In episode 2 of The Me You Can’t See, titled “Asking for Help,” Oprah explains how the pair remained in dialogue and tried a couple of therapists who ultimately just weren’t a good fit for Alex. Oprah then noticed this courageous young woman “unraveling” in a way she hadn’t experienced before. It was then Oprah recognized, “Wow, I have now stepped into something I don’t understand,” adding, “It frightened me.”

Looking for more than a short-term remedy for a lifetime of traumatic experiences, Oprah found a spot for Alex at The Meadows. Over the course of a few months, Alex began to process the childhood experiences that still triggered her as an adult, leaving her stuck. While not a quick fix, she had the tools needed to continue her healing journey.

Transitioning after her time at The Meadows, Alex seems to approach her new life with optimism and hope. “It’s a big world out there, so I’m taking the training wheels off. But I know I can pedal,” she says in The Me You Can’t See.

Turning Pain into Progress

In hopes of destigmatizing mental health struggles, Prince Harry wants people to know there is “no shame” in talking about your pain or asking for help.

“What I’ve learned is that it’s not what’s wrong with you, it’s what’s happened to you,” he says, a distinction he feels is important as he and his wife, Meghan, Duchess of Sussex, have opened up about their mental health challenges in recent interviews.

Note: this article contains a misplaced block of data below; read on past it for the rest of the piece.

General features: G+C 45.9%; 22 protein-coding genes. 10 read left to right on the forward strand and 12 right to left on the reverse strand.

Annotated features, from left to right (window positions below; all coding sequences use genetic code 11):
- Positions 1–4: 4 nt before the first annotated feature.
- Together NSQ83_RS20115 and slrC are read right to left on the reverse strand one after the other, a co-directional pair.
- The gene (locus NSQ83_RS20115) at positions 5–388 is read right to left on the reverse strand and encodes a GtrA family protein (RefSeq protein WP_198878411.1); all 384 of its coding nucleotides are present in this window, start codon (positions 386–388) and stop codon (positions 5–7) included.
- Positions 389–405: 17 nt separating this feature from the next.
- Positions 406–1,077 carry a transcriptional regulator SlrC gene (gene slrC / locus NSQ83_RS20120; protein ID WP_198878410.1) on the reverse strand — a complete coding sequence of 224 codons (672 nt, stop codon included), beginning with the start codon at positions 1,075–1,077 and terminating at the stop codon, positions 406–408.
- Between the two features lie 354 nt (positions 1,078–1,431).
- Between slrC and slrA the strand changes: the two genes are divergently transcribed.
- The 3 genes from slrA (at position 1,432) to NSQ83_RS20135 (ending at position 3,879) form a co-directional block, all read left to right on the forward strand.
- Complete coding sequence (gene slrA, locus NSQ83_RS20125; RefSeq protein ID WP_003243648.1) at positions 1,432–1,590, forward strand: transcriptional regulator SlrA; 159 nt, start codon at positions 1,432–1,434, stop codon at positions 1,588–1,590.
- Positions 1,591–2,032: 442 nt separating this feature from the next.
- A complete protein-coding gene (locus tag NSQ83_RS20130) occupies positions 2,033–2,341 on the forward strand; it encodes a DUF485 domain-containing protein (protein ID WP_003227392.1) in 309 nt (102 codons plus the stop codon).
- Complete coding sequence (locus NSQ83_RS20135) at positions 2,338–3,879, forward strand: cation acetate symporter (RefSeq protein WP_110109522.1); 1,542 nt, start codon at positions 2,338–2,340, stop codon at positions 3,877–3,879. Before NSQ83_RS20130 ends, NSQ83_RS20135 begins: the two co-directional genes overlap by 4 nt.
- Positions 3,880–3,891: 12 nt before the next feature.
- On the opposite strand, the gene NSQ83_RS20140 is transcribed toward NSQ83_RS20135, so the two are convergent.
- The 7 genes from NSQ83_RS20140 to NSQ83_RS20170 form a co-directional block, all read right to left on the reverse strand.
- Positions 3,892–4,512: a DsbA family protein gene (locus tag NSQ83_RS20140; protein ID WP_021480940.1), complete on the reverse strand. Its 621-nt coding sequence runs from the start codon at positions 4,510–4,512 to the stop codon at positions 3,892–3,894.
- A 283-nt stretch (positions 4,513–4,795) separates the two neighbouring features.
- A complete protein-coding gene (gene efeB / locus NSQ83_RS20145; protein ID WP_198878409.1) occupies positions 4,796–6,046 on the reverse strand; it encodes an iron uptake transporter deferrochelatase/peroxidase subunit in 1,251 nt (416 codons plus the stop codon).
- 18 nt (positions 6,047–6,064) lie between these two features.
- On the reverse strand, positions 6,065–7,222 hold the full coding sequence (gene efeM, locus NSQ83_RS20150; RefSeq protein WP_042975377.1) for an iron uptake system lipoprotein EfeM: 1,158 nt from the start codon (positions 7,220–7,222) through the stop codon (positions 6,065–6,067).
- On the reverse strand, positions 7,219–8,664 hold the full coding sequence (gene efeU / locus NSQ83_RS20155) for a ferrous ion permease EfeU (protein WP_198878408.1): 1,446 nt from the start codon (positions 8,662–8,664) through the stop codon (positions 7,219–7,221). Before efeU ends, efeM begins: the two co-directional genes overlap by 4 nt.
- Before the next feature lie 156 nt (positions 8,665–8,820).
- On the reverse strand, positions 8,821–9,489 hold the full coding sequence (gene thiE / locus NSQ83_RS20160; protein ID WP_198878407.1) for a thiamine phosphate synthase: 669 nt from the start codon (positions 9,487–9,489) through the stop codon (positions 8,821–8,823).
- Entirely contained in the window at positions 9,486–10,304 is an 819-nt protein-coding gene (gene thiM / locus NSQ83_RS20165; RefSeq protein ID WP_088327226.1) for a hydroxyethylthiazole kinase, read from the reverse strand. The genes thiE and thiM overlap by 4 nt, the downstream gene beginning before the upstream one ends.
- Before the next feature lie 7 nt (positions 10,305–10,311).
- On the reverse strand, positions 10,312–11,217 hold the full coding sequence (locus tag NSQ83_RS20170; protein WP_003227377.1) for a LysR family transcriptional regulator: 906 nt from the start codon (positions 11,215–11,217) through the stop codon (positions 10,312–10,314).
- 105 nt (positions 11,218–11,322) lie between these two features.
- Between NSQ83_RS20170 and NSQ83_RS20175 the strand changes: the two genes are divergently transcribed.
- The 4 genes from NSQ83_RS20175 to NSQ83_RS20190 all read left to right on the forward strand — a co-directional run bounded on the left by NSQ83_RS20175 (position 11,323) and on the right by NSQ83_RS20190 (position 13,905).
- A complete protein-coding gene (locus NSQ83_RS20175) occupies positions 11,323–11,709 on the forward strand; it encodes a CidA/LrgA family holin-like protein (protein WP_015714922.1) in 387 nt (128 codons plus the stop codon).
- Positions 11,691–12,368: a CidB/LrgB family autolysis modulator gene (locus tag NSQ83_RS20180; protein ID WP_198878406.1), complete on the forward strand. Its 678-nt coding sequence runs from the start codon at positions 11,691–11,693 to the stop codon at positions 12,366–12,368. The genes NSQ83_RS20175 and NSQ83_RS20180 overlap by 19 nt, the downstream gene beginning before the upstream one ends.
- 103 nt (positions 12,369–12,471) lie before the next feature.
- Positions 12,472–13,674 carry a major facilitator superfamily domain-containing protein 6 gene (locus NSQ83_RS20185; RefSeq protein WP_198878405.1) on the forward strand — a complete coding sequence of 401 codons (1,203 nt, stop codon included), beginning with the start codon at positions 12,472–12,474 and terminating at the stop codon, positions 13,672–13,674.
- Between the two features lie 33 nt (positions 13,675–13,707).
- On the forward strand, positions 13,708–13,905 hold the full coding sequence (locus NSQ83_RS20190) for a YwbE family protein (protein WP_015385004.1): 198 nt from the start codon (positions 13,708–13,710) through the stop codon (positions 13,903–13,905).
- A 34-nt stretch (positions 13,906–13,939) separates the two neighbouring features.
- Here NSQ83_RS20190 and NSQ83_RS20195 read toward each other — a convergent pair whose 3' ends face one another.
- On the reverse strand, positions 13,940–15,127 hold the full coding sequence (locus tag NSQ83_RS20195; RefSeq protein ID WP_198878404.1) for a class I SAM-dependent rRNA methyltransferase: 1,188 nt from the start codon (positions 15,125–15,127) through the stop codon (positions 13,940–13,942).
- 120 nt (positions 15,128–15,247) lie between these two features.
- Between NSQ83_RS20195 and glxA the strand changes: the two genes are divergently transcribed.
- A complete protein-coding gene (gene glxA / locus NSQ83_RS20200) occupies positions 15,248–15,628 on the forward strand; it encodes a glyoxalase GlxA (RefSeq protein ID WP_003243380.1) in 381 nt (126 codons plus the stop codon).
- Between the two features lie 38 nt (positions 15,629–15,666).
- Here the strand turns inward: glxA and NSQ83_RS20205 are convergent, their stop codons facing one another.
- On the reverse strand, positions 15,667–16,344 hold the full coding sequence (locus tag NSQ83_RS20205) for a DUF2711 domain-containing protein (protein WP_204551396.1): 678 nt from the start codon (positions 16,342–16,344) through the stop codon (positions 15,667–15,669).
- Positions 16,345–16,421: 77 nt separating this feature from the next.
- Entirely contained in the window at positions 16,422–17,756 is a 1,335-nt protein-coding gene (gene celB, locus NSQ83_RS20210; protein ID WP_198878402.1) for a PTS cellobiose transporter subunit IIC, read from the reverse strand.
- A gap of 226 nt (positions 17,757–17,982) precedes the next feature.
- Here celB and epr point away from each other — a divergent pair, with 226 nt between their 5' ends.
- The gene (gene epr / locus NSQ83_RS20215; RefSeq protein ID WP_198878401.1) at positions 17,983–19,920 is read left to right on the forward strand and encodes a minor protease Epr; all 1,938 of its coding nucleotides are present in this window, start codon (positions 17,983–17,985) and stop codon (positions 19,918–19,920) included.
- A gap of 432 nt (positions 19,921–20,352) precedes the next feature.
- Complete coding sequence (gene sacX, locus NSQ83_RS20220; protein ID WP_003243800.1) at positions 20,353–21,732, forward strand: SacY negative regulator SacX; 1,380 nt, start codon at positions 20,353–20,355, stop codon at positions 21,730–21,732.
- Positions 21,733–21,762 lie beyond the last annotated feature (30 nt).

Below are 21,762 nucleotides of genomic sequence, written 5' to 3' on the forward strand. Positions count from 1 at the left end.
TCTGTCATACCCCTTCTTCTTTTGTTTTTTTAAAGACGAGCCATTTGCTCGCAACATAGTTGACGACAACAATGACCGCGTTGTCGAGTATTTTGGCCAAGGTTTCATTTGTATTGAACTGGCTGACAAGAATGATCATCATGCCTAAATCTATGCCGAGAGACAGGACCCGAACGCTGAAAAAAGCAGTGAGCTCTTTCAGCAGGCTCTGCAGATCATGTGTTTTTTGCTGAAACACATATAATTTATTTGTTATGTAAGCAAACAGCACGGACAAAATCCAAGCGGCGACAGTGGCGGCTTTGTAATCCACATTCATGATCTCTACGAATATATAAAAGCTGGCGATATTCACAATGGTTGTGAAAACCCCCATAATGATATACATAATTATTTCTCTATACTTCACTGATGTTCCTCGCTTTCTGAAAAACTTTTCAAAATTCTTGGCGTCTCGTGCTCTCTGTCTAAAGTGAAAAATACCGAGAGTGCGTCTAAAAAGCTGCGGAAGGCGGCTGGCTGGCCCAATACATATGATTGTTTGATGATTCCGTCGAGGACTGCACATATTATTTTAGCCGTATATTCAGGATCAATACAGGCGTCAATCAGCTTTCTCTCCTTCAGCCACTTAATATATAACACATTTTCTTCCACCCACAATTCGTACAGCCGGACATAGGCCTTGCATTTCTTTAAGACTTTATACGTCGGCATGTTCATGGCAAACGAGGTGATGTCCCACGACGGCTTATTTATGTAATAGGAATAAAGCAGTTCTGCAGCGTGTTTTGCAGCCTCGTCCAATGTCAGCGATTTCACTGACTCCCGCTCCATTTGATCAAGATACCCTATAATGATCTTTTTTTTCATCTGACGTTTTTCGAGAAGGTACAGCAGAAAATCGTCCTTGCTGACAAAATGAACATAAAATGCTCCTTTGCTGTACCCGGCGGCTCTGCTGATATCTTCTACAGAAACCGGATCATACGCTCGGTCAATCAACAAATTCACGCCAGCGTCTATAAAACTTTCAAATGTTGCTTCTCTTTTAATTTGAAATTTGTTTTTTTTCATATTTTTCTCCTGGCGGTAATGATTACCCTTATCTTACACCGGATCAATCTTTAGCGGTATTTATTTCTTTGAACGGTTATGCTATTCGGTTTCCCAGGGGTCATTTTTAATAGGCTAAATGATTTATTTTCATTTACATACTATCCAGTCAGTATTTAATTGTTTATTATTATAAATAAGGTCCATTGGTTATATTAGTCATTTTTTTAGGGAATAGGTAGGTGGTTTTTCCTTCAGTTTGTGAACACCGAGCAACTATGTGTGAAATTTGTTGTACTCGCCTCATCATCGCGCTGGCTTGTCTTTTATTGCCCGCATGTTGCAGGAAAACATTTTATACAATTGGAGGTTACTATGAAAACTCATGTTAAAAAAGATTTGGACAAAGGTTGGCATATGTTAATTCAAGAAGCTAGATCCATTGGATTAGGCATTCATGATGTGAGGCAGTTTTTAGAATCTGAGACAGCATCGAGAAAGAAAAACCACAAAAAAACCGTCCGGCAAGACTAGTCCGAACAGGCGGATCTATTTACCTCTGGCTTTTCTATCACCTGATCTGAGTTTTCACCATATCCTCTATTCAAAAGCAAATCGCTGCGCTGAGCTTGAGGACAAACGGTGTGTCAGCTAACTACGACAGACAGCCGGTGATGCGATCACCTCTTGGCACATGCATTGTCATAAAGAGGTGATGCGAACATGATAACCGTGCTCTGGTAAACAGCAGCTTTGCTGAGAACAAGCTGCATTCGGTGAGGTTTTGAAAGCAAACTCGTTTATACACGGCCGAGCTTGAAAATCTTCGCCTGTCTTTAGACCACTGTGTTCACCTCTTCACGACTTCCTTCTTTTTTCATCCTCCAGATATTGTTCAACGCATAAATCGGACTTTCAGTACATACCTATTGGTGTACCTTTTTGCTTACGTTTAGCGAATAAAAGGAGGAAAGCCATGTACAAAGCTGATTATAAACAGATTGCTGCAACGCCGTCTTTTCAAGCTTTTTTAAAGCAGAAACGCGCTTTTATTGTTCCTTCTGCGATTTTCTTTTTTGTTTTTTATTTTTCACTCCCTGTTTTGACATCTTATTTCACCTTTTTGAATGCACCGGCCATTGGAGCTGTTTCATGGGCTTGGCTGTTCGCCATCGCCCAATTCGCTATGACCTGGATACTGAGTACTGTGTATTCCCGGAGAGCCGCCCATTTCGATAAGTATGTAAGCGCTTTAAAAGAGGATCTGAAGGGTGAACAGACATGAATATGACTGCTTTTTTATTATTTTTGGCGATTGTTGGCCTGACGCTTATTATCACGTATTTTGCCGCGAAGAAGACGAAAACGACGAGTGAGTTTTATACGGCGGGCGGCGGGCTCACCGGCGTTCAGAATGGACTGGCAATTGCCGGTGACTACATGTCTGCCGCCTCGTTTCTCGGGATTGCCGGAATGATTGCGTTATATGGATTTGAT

And the royals are certainly not alone. In the United States, 70% of adults have experienced some type of traumatic event at least once in their lives, according to The National Council. As the world slowly gets back to some version of normal after a worldwide pandemic, something that has caused continued distress, loss, and led to an uptick in substance abuse and alcohol consumption, according to The Journal of the American Medical Association (JAMA), the importance of addressing past trauma and being open about mental health has probably never been more crucial.

In her new book, What Happened to You?: Conversations on Trauma, Resilience, and Healing, Oprah, along with child psychiatrist and neuroscientist Bruce D. Perry, MD, PhD, reflect on what they’ve learned about mental health along the way. It turns out that while what we experience in childhood may shape us forever, the pain of the past can become progress.

This “post-traumatic growth,” as Oprah calls it, allows someone to take what they’ve learned and use that to see the world differently. In essence, your pain is transformed into a superpower that can actually help other people — a journey that ultimately begins with the bravery of being open and asking for help.

Hope and Healing is Available Now

If you or someone you love is struggling after a traumatic event or facing the harrowing uncertainty of PTSD, you are not alone. At The Meadows, processing and treating trauma, often an underlying cause of substance abuse, self-harm, and mental health conditions, has always been our priority. For more information or to answer any questions you may have, reach out to the caring professionals on our Admissions Team today.